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Stories offer an individual narrative of a specific subject. They are the building blocks of Story Collections.

 

Private Redevelopment in Mantua

In 2014, President Barack Obama designated Mantua and several other poor neighborhoods north of Market Street as the West Philadelphia Promise Zone.

Herman Wrice Mural

Herman Wrice, who founded Mantua Against Drugs (MAD), led a brave 15-year campaign to drive narcotics dealers from Mantua and to shut down their crack houses.

Harsh social conditions made Mantua, a high-poverty African American neighborhood, vulnerable to the devastation of the crack cocaine epidemic of the 1980s and 1990s.

Older Mantua Rowhouses

Acceleration of the Great Migration of southern blacks moving north between 1940 and 1950 transformed Mantua from a majority white to a majority black neighborhood, whose population by 1960 was virtually all-African American.

Hannah Schoff Family

Hannah Kent Schoff, a resident of Powelton, was a progressive advocate for the health and wellbeing of the nation’s children.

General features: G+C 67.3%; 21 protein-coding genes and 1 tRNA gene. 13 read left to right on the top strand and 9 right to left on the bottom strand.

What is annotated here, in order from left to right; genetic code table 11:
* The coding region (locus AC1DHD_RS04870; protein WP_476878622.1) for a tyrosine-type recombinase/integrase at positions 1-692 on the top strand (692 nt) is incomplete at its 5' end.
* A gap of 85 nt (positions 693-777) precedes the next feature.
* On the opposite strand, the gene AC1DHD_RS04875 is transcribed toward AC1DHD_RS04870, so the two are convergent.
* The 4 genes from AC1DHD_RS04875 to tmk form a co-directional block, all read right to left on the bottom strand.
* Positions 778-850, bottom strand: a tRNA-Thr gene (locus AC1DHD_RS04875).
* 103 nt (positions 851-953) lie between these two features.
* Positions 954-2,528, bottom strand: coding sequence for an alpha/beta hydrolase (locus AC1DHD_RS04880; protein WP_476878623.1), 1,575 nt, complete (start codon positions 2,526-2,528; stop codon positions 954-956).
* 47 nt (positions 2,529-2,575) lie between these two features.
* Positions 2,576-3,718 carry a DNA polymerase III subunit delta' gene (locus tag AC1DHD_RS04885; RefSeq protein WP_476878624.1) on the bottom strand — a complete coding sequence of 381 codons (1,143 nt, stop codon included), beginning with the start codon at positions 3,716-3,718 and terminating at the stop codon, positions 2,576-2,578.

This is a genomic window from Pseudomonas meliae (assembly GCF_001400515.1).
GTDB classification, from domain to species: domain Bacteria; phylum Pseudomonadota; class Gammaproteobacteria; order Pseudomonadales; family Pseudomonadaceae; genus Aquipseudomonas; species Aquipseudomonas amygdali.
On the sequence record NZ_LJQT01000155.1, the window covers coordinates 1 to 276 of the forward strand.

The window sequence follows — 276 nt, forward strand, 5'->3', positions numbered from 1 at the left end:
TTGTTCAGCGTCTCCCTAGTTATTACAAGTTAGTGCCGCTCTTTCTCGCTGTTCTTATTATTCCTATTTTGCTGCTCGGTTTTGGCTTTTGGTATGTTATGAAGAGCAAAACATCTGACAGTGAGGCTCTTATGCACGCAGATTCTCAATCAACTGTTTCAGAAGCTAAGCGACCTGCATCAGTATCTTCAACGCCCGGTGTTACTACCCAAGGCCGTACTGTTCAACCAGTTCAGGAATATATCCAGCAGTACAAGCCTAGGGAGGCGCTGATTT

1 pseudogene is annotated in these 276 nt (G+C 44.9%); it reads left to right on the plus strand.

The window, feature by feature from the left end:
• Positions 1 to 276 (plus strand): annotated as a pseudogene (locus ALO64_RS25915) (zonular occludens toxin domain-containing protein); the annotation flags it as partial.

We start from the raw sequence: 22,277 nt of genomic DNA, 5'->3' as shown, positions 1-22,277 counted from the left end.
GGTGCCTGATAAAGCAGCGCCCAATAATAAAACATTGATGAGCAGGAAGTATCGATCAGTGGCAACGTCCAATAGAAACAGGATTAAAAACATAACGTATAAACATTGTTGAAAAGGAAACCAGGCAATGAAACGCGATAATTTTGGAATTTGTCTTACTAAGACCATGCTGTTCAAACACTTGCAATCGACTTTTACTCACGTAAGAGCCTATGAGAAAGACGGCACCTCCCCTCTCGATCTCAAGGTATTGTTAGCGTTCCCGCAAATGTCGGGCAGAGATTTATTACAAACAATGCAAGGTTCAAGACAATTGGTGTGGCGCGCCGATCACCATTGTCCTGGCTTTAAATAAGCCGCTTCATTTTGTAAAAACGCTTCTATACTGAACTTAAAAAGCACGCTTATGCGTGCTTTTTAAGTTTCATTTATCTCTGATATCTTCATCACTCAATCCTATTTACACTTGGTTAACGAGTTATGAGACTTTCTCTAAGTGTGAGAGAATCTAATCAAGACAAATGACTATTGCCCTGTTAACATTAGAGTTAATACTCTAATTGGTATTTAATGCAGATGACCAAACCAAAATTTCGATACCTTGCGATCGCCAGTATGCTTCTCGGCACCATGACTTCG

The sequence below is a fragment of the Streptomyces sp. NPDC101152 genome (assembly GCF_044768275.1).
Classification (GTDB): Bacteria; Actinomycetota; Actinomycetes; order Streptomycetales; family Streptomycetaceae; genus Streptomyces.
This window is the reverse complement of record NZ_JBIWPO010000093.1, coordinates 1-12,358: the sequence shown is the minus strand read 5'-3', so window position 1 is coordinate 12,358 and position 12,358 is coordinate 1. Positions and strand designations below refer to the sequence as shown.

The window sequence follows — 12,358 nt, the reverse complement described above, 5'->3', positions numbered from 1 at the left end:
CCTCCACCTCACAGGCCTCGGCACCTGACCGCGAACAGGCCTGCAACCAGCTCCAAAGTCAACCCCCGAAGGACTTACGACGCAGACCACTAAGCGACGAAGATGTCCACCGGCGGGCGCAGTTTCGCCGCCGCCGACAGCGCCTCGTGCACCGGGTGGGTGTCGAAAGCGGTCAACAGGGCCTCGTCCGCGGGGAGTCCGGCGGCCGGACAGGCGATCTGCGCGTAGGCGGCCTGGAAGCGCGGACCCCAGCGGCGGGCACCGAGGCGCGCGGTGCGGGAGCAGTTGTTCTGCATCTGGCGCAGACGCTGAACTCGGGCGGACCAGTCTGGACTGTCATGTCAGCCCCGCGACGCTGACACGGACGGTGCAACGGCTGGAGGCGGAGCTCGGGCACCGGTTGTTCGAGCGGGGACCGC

Thomas E. Miller was notable as a member of the South Carolina legislature and senate during the Reconstruction era; later, at the onset of the Jim Crow era, he served a short-term in the U.S. House of Representatives; he and his family arrived in Powelton in or around 1921.

Since 1987, Anne Whiston Spirn, a renowned landscape historian, first at the University of Pennsylvania, now at the Massachusetts Institute of Technology (MIT), has been actively involved with her students, West Philadelphia community allies, and the Philadelphia Water Department in studying the...

In the 20th century, with the development of one suburb after another, the “built landscape” of West Philadelphia deposited unmanageable amounts of wastewater in the Mill Creek sewer, which, under severe pressure, periodically overflowed and, more disastrously, collapsed.

In the early 19th century, textile mills arose along Mill Creek. The late 19th century saw the “burial” of the creek in a culverted sewer, which extended from the future intersection of City Line Avenue near 63rd Street to the Schuylkill River below Baltimore Avenue.  

Despite two investigations into the circumstances of the event, the effects of the 1985 MOVE fire still resonate on Osage Avenue and with MOVE members today.

On May 13, 1985, after three years of nuisance complaints from MOVE’s Osage Avenue neighbors, a confrontation between MOVE and the Philadelphia Police ended in arguably the most traumatizing event in Philadelphia’s history.

From 1973 to 1978, members of MOVE adopted a radically alternative, anti-technology lifestyle and displayed a political militancy that provoked a devastating assault by the Philadelphia police on the organization’s Powelton Village headquarters.

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